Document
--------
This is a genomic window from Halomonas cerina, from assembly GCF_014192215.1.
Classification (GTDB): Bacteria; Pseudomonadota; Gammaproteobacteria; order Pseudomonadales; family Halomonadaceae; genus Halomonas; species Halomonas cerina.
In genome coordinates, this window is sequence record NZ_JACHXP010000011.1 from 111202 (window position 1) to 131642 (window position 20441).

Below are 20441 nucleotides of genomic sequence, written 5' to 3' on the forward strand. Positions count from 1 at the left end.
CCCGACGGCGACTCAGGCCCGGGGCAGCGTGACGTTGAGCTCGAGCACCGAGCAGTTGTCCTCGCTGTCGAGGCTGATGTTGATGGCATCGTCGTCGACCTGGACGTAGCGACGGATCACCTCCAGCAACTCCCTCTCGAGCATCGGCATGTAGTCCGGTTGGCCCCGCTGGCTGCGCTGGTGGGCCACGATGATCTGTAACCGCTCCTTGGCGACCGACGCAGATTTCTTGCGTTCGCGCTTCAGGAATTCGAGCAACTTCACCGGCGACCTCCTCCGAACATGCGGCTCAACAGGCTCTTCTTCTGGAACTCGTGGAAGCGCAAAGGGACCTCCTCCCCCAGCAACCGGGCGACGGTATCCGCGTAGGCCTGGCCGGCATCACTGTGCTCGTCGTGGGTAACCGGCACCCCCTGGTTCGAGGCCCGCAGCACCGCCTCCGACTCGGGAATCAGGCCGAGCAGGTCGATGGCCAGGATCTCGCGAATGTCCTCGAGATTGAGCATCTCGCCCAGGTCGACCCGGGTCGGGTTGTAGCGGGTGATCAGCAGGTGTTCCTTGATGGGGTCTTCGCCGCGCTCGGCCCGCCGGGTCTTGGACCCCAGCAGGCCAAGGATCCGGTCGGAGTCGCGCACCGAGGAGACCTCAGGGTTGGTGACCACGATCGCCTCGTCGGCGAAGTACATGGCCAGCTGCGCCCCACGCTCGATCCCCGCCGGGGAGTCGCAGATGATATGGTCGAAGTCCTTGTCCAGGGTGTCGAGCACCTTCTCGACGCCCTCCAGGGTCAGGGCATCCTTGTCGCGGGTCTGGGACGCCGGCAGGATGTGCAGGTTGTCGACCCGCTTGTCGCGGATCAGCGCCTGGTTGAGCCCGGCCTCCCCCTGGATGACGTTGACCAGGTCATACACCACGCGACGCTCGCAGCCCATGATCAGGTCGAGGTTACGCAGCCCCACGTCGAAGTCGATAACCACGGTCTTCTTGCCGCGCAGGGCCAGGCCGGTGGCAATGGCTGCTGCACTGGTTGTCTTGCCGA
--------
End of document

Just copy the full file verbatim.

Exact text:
This is a genomic window from Halomonas cerina, from assembly GCF_014192215.1.
Classification (GTDB): Bacteria; Pseudomonadota; Gammaproteobacteria; order Pseudomonadales; family Halomonadaceae; genus Halomonas; species Halomonas cerina.
In genome coordinates, this window is sequence record NZ_JACHXP010000011.1 from 111202 (window position 1) to 131642 (window position 20441).

Below are 20441 nucleotides of genomic sequence, written 5' to 3' on the forward strand. Positions count from 1 at the left end.
CCCGACGGCGACTCAGGCCCGGGGCAGCGTGACGTTGAGCTCGAGCACCGAGCAGTTGTCCTCGCTGTCGAGGCTGATGTTGATGGCATCGTCGTCGACCTGGACGTAGCGACGGATCACCTCCAGCAACTCCCTCTCGAGCATCGGCATGTAGTCCGGTTGGCCCCGCTGGCTGCGCTGGTGGGCCACGATGATCTGTAACCGCTCCTTGGCGACCGACGCAGATTTCTTGCGTTCGCGCTTCAGGAATTCGAGCAACTTCACCGGCGACCTCCTCCGAACATGCGGCTCAACAGGCTCTTCTTCTGGAACTCGTGGAAGCGCAAAGGGACCTCCTCCCCCAGCAACCGGGCGACGGTATCCGCGTAGGCCTGGCCGGCATCACTGTGCTCGTCGTGGGTAACCGGCACCCCCTGGTTCGAGGCCCGCAGCACCGCCTCCGACTCGGGAATCAGGCCGAGCAGGTCGATGGCCAGGATCTCGCGAATGTCCTCGAGATTGAGCATCTCGCCCAGGTCGACCCGGGTCGGGTTGTAGCGGGTGATCAGCAGGTGTTCCTTGATGGGGTCTTCGCCGCGCTCGGCCCGCCGGGTCTTGGACCCCAGCAGGCCAAGGATCCGGTCGGAGTCGCGCACCGAGGAGACCTCAGGGTTGGTGACCACGATCGCCTCGTCGGCGAAGTACATGGCCAGCTGCGCCCCACGCTCGATCCCCGCCGGGGAGTCGCAGATGATATGGTCGAAGTCCTTGTCCAGGGTGTCGAGCACCTTCTCGACGCCCTCCAGGGTCAGGGCATCCTTGTCGCGGGTCTGGGACGCCGGCAGGATGTGCAGGTTGTCGACCCGCTTGTCGCGGATCAGCGCCTGGTTGAGCCCGGCCTCCCCCTGGATGACGTTGACCAGGTCATACACCACGCGACGCTCGCAGCCCATGATCAGGTCGAGGTTACGCAGCCCCACGTCGAAGTCGATAACCACGGTCTTCTTGCCGCGCAGGGCCAGGCCGGTGGCAATGGCTGCTGCACTGGTTGTCTTGCCGA